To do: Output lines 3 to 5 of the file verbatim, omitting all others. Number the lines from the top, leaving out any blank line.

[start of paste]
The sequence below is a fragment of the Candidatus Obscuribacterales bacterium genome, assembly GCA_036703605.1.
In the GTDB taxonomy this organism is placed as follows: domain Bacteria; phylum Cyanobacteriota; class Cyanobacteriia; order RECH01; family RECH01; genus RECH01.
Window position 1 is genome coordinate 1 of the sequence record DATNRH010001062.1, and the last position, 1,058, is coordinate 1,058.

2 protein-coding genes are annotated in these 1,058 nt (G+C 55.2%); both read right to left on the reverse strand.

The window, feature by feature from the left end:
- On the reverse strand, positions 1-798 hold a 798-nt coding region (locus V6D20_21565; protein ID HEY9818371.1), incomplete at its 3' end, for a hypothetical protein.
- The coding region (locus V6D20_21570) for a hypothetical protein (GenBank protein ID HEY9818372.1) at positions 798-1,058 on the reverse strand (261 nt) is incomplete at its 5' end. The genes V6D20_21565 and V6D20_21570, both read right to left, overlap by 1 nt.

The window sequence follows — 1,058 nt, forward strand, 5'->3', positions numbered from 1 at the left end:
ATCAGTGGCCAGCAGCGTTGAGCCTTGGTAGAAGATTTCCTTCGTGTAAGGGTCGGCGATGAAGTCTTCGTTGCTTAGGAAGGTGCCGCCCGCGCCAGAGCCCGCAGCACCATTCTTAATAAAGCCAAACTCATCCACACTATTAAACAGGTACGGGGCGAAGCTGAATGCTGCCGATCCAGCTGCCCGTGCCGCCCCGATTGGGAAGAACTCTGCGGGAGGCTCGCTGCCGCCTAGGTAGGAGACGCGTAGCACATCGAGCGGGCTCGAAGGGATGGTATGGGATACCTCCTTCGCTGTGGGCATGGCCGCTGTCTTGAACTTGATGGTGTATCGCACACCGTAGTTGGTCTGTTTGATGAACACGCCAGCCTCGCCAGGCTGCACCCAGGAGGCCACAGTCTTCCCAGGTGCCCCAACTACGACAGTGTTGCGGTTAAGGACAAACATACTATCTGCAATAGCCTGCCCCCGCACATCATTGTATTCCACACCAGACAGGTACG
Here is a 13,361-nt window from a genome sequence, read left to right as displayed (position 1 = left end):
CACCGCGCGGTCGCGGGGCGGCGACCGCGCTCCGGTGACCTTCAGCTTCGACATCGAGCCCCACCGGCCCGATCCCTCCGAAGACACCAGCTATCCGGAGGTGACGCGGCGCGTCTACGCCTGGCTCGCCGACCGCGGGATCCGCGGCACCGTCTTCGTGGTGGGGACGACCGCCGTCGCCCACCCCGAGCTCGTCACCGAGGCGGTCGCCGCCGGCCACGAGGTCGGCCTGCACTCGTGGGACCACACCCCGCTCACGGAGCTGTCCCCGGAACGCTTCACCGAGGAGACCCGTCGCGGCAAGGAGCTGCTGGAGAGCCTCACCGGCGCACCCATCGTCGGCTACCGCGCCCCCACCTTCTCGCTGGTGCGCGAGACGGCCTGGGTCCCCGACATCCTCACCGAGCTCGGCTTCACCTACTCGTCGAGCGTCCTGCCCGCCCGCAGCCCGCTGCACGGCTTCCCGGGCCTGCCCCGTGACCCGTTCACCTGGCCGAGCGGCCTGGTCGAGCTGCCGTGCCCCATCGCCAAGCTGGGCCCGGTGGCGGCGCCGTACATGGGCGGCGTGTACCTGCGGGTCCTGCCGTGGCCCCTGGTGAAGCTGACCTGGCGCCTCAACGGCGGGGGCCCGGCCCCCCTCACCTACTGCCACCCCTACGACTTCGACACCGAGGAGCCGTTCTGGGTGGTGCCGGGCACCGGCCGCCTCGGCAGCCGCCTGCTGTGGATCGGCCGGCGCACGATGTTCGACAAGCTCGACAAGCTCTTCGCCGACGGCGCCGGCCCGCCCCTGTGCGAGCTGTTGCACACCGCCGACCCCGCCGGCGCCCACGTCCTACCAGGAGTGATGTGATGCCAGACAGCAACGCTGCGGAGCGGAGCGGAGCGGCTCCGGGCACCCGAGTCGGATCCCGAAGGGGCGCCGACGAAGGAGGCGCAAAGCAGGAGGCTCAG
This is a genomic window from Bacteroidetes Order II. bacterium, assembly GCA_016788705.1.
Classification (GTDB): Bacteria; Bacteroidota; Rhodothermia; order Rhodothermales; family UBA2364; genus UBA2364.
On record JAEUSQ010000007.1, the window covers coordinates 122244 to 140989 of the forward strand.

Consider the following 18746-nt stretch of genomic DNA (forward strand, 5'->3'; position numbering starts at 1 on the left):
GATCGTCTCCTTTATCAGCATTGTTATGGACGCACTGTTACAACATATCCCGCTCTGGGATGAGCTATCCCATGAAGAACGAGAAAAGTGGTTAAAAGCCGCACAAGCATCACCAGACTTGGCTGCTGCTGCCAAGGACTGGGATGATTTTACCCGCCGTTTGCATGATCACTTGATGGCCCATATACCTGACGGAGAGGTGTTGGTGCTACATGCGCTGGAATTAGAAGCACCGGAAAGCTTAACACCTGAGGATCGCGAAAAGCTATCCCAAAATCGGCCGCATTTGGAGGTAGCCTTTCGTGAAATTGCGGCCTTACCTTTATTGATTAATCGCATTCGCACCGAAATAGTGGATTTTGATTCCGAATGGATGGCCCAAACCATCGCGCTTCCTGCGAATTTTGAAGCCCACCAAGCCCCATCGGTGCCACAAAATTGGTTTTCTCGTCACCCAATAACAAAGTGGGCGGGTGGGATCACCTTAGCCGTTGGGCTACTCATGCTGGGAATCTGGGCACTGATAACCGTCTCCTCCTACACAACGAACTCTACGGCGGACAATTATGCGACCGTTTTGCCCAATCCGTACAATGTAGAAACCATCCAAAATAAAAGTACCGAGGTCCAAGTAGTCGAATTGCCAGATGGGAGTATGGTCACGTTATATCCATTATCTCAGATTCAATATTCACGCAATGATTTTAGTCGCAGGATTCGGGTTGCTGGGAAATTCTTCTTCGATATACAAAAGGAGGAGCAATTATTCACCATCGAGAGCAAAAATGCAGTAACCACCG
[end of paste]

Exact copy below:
Window position 1 is genome coordinate 1 of the sequence record DATNRH010001062.1, and the last position, 1,058, is coordinate 1,058.

2 protein-coding genes are annotated in these 1,058 nt (G+C 55.2%); both read right to left on the reverse strand.

The window, feature by feature from the left end: